It was garbage time. The stadium was being cleared out by fans who had watched the Cardinals build a 13-point lead over the hometown Jaguars. A second past the two-minute warning was all that was left when inside linebacker Kevin Minter made his season debut 11 weeks into his rookie year.
He was on the point of the Jags’ Trips Bunch set, in a two-point stance with his knees bent, chest hanging over his toes and his arms dangling to his sides. Abruptly, the play began and he jammed the point-man and passed him off to the deep coverage, changing focus to the outside receiver running a supposed hitch route that was really serving as a rub. It was designed to get the flat receiver open, and he ran away from Minter and caught a quick pass from quarterback Chad Henne. Just like that, Minter’s first play was over.
It proved to be his only play that season. A second-round selection from Louisiana State University, Minter was primarily a backup and special teamer on a talented defense that included veterans Daryl Washington and Karlos Dansby. It was different from his LSU days, when the coaches couldn’t get him off the field. In a game against Florida his junior year, he suffered from dehydration and left the field briefly but came back. By the game’s end, he recorded 20 tackles.
Now in the pros, he was watching from the sideline.
Since his first season, there’s been changes in Arizona. Dansby left for the Cleveland Browns in free agency, and the Cardinals didn’t sign a replacement. It’s possible they didn’t see one in free agency suitable for their defense. It’s also possible they have one on their roster already in Minter.
Minter’s a slightly different linebacker than Dansby, however. Whereas Dansby excelled in coverage more than run defense, Minter is better against the run than the pass, making him a better complement to the ultra-speedy Washington. He’s not as agile or quick as Dansby is. He also doesn’t cover the same ground in coverage as Dansby does. He’s better playing zone underneath, carrying receivers up the seam for a short distance and passing them off to the safeties. Unlike Dansby, who can mirror a receiver outside the hashes.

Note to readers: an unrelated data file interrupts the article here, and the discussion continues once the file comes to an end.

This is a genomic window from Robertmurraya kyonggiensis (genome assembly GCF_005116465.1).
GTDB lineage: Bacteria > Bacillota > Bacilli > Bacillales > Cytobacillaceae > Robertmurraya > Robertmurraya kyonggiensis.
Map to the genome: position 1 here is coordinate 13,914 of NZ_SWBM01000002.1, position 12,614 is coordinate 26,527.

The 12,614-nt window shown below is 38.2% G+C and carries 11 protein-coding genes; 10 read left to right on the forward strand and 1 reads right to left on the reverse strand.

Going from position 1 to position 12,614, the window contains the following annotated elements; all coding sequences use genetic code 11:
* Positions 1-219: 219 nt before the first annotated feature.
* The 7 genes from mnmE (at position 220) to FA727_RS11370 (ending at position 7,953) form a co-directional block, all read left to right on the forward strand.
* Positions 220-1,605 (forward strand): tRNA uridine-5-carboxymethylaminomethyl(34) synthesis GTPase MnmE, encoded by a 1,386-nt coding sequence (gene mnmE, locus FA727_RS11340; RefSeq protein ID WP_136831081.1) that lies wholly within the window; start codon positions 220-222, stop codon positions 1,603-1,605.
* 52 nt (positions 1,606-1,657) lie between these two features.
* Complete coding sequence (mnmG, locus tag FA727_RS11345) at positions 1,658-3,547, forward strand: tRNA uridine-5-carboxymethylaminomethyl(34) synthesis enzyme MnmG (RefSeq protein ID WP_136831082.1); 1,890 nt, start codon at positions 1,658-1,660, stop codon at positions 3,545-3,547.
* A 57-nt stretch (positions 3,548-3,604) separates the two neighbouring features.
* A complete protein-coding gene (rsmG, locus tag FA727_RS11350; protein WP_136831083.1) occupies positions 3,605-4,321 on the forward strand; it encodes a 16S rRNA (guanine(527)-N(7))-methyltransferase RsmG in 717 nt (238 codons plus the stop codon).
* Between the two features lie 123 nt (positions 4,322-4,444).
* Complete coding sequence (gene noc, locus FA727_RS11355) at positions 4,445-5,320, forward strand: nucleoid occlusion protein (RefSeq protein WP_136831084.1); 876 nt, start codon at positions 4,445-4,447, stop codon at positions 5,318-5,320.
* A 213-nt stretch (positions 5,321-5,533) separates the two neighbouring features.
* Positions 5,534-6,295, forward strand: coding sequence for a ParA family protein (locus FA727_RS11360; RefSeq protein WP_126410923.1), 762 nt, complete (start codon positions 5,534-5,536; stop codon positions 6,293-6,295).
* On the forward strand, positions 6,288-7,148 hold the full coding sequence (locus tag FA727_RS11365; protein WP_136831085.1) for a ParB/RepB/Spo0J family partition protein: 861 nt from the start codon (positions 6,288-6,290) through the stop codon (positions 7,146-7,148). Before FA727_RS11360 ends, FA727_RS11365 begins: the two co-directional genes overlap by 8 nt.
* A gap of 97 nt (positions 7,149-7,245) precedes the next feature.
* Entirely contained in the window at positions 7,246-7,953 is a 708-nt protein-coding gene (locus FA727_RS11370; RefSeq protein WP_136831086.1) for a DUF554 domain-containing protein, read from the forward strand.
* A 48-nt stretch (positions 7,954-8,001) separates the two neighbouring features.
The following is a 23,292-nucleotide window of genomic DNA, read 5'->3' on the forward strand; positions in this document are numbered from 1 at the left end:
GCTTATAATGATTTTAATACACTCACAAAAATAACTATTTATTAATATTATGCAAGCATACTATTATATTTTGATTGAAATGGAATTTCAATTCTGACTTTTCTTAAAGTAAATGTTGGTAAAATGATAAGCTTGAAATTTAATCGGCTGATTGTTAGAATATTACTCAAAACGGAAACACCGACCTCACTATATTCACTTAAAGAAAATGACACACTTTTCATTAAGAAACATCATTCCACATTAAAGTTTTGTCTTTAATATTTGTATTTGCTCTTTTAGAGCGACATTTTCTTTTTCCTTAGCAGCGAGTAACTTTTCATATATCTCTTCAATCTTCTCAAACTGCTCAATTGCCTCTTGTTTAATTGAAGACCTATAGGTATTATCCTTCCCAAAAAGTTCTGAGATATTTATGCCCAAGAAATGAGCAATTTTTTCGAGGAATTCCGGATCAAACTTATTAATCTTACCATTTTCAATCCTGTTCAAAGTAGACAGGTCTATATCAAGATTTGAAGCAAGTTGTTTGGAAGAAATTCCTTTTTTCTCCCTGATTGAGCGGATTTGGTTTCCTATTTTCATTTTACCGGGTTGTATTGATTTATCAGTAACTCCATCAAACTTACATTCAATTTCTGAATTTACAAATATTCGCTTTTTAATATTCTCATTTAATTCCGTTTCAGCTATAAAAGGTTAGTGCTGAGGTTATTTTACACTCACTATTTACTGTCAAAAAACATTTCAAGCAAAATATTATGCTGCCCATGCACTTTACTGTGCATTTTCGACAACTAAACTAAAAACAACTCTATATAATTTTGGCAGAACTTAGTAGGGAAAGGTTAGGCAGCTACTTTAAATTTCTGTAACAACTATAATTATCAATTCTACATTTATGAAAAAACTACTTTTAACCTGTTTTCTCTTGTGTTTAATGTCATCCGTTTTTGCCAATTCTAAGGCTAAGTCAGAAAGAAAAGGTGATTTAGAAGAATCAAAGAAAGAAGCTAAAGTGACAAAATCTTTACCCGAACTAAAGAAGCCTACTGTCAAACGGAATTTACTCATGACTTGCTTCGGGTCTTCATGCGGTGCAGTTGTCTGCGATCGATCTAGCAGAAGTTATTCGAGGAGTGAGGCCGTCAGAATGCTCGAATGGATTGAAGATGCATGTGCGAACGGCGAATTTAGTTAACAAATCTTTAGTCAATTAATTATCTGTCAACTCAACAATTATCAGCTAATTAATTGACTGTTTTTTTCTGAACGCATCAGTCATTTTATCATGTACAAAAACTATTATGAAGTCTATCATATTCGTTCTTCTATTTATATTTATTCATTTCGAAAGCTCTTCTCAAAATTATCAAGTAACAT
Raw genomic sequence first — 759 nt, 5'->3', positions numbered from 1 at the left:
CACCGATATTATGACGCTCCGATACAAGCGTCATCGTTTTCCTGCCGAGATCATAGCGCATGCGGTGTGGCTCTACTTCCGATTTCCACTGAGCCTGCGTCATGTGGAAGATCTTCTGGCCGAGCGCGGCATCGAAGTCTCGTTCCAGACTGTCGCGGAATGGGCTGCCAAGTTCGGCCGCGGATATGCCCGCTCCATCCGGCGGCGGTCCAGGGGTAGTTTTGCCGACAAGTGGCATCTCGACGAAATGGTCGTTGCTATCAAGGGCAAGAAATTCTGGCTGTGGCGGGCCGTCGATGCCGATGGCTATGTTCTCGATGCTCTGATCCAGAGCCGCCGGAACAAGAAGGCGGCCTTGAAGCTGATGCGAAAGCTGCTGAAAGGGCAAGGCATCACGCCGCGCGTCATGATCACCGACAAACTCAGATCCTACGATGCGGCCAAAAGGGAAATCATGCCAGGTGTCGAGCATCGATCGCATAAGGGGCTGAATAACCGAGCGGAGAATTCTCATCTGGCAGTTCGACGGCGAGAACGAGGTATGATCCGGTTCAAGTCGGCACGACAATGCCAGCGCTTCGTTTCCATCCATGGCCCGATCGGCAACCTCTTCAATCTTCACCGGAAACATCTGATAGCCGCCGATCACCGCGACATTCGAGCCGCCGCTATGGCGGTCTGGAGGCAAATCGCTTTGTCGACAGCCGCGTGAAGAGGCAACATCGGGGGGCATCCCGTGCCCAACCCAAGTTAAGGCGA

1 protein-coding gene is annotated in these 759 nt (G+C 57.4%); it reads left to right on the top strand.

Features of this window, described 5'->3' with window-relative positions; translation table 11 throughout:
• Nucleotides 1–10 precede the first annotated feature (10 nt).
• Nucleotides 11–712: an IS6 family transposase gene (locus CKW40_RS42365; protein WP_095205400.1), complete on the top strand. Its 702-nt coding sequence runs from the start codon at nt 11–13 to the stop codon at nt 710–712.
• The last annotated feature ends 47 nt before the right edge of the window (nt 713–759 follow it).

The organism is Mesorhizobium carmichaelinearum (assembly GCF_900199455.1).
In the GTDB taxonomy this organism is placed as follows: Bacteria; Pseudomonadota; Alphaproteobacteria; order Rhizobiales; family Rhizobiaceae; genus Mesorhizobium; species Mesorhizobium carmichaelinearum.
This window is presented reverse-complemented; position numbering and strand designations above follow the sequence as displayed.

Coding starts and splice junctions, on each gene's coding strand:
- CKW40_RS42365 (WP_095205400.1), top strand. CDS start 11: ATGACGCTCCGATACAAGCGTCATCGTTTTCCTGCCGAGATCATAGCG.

Minter’s cover skills shouldn’t be a significant concern despite his limitations, but there are questions. In defensive coordinator Todd Bowles’ scheme, he’ll likely play more zone underneath and cover running backs leaking out of the backfield like he did at LSU.
Looking back at his college film, Minter showed on numerous occasions that he’s best fit playing zone coverage, where he can keep his eyes on the quarterback and explode downhill when the ball’s been thrown. Here’s an example against Clemson.
It’s fourth-and-9 in the second quarter in a 14-13 game. Clemson’s in spread formation and LSU has countered with their defenders spread out wide as well, matching the offense’s alignments. The only exception is Minter, who is in between the hashes at the middle of the field. He’s expected to cover the seam, or what some frequently call the “pipe” in Cover 2, LSU’s coverage of choice.